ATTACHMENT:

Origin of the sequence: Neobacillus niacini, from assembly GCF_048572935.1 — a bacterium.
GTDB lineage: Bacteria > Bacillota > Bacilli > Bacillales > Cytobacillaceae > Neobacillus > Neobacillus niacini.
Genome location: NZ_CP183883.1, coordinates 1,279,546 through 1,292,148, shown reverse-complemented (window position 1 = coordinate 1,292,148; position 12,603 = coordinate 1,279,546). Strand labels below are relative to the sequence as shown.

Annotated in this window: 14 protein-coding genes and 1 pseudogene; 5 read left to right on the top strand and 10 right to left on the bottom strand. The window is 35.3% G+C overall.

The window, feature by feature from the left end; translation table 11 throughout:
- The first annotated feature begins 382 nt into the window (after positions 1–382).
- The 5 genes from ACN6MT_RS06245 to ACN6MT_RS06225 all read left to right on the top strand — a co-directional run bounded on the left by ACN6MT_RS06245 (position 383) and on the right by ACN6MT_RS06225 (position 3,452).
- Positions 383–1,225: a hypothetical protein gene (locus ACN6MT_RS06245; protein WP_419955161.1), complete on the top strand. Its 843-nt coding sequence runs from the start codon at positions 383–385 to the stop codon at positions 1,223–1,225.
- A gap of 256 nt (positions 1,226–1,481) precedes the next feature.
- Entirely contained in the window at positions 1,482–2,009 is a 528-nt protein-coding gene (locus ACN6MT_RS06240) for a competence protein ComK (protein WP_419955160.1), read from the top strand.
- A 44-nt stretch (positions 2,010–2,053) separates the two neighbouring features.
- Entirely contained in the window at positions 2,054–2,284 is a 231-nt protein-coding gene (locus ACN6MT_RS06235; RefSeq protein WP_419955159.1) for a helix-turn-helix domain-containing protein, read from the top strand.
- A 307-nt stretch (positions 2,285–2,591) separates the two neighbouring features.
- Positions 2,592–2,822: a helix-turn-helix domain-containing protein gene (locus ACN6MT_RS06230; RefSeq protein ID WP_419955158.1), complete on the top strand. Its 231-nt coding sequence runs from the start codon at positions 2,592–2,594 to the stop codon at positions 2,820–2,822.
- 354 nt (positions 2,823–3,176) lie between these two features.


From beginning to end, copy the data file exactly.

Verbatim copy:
Origin of the sequence: Neobacillus niacini, from assembly GCF_048572935.1 — a bacterium.
GTDB lineage: Bacteria > Bacillota > Bacilli > Bacillales > Cytobacillaceae > Neobacillus > Neobacillus niacini.
Genome location: NZ_CP183883.1, coordinates 1,279,546 through 1,292,148, shown reverse-complemented (window position 1 = coordinate 1,292,148; position 12,603 = coordinate 1,279,546). Strand labels below are relative to the sequence as shown.

Annotated in this window: 14 protein-coding genes and 1 pseudogene; 5 read left to right on the top strand and 10 right to left on the bottom strand. The window is 35.3% G+C overall.

The window, feature by feature from the left end; translation table 11 throughout:
- The first annotated feature begins 382 nt into the window (after positions 1–382).
- The 5 genes from ACN6MT_RS06245 to ACN6MT_RS06225 all read left to right on the top strand — a co-directional run bounded on the left by ACN6MT_RS06245 (position 383) and on the right by ACN6MT_RS06225 (position 3,452).
- Positions 383–1,225: a hypothetical protein gene (locus ACN6MT_RS06245; protein WP_419955161.1), complete on the top strand. Its 843-nt coding sequence runs from the start codon at positions 383–385 to the stop codon at positions 1,223–1,225.
- A gap of 256 nt (positions 1,226–1,481) precedes the next feature.
- Entirely contained in the window at positions 1,482–2,009 is a 528-nt protein-coding gene (locus ACN6MT_RS06240) for a competence protein ComK (protein WP_419955160.1), read from the top strand.
- A 44-nt stretch (positions 2,010–2,053) separates the two neighbouring features.
- Entirely contained in the window at positions 2,054–2,284 is a 231-nt protein-coding gene (locus ACN6MT_RS06235; RefSeq protein WP_419955159.1) for a helix-turn-helix domain-containing protein, read from the top strand.
- A 307-nt stretch (positions 2,285–2,591) separates the two neighbouring features.
- Positions 2,592–2,822: a helix-turn-helix domain-containing protein gene (locus ACN6MT_RS06230; RefSeq protein ID WP_419955158.1), complete on the top strand. Its 231-nt coding sequence runs from the start codon at positions 2,592–2,594 to the stop codon at positions 2,820–2,822.
- 354 nt (positions 2,823–3,176) lie between these two features.